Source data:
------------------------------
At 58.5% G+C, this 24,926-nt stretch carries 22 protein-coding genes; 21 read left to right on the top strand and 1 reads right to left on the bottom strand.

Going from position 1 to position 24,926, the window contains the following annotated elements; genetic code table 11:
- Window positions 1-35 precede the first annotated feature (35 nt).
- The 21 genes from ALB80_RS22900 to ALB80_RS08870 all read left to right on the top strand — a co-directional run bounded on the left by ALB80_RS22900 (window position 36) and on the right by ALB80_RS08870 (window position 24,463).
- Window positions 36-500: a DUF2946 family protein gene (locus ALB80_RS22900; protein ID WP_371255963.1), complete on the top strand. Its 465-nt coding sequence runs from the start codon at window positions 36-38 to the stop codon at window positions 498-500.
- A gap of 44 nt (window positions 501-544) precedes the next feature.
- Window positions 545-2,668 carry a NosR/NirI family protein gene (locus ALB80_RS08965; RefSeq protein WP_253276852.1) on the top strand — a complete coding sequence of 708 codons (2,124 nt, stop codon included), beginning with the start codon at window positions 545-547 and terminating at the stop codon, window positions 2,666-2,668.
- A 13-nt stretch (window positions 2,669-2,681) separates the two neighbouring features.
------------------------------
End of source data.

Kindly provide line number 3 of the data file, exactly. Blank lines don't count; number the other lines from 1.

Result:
- Window positions 1-35 precede the first annotated feature (35 nt).